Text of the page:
Padamadakki Bhagavathy
Once the Nileswar Raja was frightened by an invading force from Karnataka. He and his followers prayed to the Koroth Nāga Bhagavathy, Kuttichathans [Sasthappan] and Bhairavan. The Gods acknowledged the appeals of the devotees and sent Padamadakki Bhagavathy. It is believed that upon seeing the Padamadakki Bhagavathy, the invading troops became unconscious and the Goddess thus averted a battle. Koroth temple is the venue where the Padamadakki Bhagavathy Theyyam is performed yearly in memory of the incident.

Manakkott Amma
Manakott was a powerful Nair tharavadu (household in Nileswar. Once there lived a woman who restrained herself from the stringent rules of caste system that existed at that time. She was educated and wanted to challenge the system. While she was carrying a child, she broke the caste law by drinking water from a pot made of areca nut leaf being used by an outcast. Annoyed by this incident the head of the family killed her. The murder of a pregnant woman created a lot of problems in the Tharavadu and it finally ceased to exist. Later the villagers came to the conclusion that the assassinated woman must have emerged as a Goddess who they called Manakkott Amma. Her Theyyam is performed every year in the Vairajathan Temple, Malappacherry in Nileshwar in the month of April.

Kuttichathan is a widely acclaimed theyyam throughout Kerala. It is the theyyam of Bhrahmin caste. Kuttichathan theyyam is considered to have originated for Lord Shiva in Vishnu Maaya. Though there are lot of chathans known, three of them are prominent and standout from the rest. They are Karim Kuttichathan, Poo Kuttichathan and Thee Kuttichathan. Popular belief is that Kuttichathan would carryout any kind of wish to those who make chathan happy through continuous prayer from the heart.

Kathivanur Veeran
Mandhappan was a great warrior in whose memory KathivannurVeeran is performed. He was born to a Thiyya family in Mangad near Thaliparamba. The couples Kumarachan of Methalliyillam and his wife Chakkiyamma had no children. They made offerings to Chuzhali goddess and Mandhappan was born even in his youth Mandhappan refused to steer clear of his silly games. One day Kumarachan broke Mandhan's bow and arrow and threw them out. Mandhappan became very angry and left his native village and went to Coorg, where his uncle was residing. There he got a warm welcome and uncle gave half of his properties to Mandhan. There he married a girl named Chemmarathi. At that time kutakas started a war against malayalans. Mandhan and his friends participated in that war and defeated kutakas. But unfortunately he lost one of his fingers with a ring on it, Mandhan returned to the battle field to get back his ring, enemies saw him coming alone and killed him. Chemmarathi killed herself by jumping into mandhappan's funeral pyre. A great excellence is needed in the martial art of Kalaripayattu in order to perform the Kathivanur Veeran.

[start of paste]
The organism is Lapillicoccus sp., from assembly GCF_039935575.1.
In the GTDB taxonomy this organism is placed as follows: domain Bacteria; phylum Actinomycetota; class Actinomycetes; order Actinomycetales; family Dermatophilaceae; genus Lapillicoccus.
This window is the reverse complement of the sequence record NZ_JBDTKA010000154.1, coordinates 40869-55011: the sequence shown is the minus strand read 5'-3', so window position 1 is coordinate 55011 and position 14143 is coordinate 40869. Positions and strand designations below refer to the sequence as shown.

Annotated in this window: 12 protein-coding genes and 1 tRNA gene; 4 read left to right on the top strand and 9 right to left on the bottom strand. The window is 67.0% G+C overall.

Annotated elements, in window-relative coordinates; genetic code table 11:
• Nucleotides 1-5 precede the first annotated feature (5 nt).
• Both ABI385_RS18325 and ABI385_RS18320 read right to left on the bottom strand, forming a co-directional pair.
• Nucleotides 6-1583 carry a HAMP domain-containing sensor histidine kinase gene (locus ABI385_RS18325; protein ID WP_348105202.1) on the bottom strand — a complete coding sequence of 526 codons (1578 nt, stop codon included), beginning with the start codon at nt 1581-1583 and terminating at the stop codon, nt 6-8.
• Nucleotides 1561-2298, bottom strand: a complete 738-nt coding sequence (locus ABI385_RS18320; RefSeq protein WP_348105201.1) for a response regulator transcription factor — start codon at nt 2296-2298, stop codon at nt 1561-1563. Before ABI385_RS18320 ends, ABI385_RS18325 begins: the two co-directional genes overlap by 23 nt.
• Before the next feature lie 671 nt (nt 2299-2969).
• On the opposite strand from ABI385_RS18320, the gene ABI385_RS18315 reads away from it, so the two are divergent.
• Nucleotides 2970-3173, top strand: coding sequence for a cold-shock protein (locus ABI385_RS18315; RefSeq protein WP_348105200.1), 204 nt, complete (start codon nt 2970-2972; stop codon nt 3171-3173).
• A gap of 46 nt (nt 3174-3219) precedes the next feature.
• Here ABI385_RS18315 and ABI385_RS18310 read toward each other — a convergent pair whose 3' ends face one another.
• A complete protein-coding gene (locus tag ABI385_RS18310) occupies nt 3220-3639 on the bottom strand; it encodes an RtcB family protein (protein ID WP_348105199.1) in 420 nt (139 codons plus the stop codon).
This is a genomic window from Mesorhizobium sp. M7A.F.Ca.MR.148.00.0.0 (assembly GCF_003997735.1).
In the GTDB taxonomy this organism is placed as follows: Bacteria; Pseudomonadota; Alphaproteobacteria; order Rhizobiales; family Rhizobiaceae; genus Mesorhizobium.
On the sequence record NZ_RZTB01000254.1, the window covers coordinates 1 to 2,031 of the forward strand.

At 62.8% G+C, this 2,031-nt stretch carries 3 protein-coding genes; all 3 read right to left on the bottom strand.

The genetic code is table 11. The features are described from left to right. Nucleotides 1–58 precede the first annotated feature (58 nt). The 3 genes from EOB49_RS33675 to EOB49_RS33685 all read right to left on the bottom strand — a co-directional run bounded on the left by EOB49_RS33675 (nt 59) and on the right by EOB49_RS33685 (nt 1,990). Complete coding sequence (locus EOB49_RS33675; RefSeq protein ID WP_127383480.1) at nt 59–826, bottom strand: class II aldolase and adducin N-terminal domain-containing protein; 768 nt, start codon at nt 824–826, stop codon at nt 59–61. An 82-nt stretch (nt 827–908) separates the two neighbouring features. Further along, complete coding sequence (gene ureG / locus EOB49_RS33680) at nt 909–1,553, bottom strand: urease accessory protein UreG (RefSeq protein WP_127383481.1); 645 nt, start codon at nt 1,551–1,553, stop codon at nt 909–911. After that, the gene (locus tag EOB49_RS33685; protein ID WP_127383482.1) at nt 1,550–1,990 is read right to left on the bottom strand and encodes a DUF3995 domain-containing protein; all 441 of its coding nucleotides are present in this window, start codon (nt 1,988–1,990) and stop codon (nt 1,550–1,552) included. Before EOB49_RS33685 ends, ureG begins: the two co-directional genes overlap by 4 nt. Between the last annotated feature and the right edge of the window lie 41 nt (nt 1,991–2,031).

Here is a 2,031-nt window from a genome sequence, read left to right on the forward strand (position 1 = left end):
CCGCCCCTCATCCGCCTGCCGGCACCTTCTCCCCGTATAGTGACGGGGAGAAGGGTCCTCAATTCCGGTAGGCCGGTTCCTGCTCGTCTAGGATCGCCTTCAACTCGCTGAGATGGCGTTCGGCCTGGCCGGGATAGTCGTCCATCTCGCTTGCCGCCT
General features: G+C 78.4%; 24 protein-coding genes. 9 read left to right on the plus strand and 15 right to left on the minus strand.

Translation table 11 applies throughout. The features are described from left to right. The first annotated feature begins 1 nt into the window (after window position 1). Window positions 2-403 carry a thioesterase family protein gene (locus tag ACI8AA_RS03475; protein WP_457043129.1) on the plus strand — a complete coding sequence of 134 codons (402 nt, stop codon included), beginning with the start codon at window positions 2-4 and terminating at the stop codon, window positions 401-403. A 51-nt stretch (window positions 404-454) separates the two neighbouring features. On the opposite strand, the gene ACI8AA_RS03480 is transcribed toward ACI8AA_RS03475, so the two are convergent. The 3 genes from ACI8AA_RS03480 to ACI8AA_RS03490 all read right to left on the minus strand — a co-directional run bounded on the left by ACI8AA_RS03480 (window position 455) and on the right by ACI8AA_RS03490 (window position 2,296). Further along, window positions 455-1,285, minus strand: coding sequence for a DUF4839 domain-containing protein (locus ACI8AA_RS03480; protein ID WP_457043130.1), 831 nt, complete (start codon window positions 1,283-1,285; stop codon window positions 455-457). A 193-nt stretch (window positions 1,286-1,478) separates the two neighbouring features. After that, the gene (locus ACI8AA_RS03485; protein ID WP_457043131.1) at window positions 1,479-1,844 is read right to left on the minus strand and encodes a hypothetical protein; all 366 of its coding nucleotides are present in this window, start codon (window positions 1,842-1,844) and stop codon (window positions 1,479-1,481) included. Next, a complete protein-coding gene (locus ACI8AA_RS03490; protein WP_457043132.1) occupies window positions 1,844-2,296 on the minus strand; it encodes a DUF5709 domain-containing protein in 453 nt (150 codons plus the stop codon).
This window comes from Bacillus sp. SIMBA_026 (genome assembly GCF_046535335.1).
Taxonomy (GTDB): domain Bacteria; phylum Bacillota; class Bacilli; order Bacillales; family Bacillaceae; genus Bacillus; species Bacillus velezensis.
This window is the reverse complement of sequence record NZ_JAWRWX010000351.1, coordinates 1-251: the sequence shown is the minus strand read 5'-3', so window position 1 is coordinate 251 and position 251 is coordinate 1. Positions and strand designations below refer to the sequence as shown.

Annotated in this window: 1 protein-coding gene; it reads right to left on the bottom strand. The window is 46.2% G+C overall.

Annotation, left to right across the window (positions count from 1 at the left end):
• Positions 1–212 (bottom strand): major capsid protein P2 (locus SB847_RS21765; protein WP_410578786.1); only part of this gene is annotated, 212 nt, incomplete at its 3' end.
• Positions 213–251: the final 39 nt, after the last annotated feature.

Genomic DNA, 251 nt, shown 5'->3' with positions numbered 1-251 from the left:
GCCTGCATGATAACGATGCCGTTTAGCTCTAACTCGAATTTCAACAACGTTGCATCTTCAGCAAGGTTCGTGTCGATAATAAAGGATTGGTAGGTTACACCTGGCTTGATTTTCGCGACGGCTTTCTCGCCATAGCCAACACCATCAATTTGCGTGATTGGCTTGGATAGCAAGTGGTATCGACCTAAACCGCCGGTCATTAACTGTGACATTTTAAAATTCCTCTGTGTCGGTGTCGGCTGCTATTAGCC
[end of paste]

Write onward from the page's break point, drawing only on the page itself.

Some more types of Theyyams are listed below:
  • Puliyur Kali
  • Pullikarim Kali
  • Pulikandan
  • Marapuli
  • Kandapuli
  • Pulimaruthan
  • Padarkulangara Bhagavathy
  • Karinthiri Nair
  • Kuttikol Thamburatti Theyyam
  • Elayor Theyyam
  • Muthur Theyyam
  • Vannathan
  • Chuzhali Bhagavathy
  • Kannangat Bhagavathy
  • Kodoth Chamundi
  • Moovalamkuzhi Chamundi
  • Palot Daivam
  • Dandinganath Bhagavathy
  • Padarkulangara Bhagavathy
  • Karim Chamundi
  • Muthala Theyyam
  • Elleduth Bhagavathy
  • Adukunnath Bhagavathy
  • Narambil Bhagavathy
  • Chembilot Bhagavathy
  • Pulichon
  • Vellarangara Bhagavathy
  • Mayyakkal Bhagavathy
  • Koroth Naga Bhagavathy
  • Padinhare Chamundi
  • Vettakorumakan
  • Mavila Chamundi
  • Urpazhassi
  • Kudiveeran
  • Veerabadran
  • Vishakandan
  • Kandanar Kelan
  • Vayanat Kulavan
  • Kunhiraman Gurukkal
  • Munnayareeshwaran
  • Manavalan
  • Manavatti
  • Manjalamma
  • Thoovakkari Muthappan
  • Karimanal Chamundi
  • Peruvamba Chamundi
  • Eroth Chamundi
  • Kizhakkeveettil Chamundi
  • Kaitha Chamundi
  • Madayil Chamundi
  • Pethalan
  • Pullon
  • Chooliyar Bhagavathy
  • Kodoth Chamundi
  • Olassa Poomala Bagavathi
  • Astamachal Bagavathy
  • Nagacherry Bhagavathy
  • Meethale Theyyam
  • Oyola Bagavathi
  • Padaveeran
  • Pallivettakkorumakan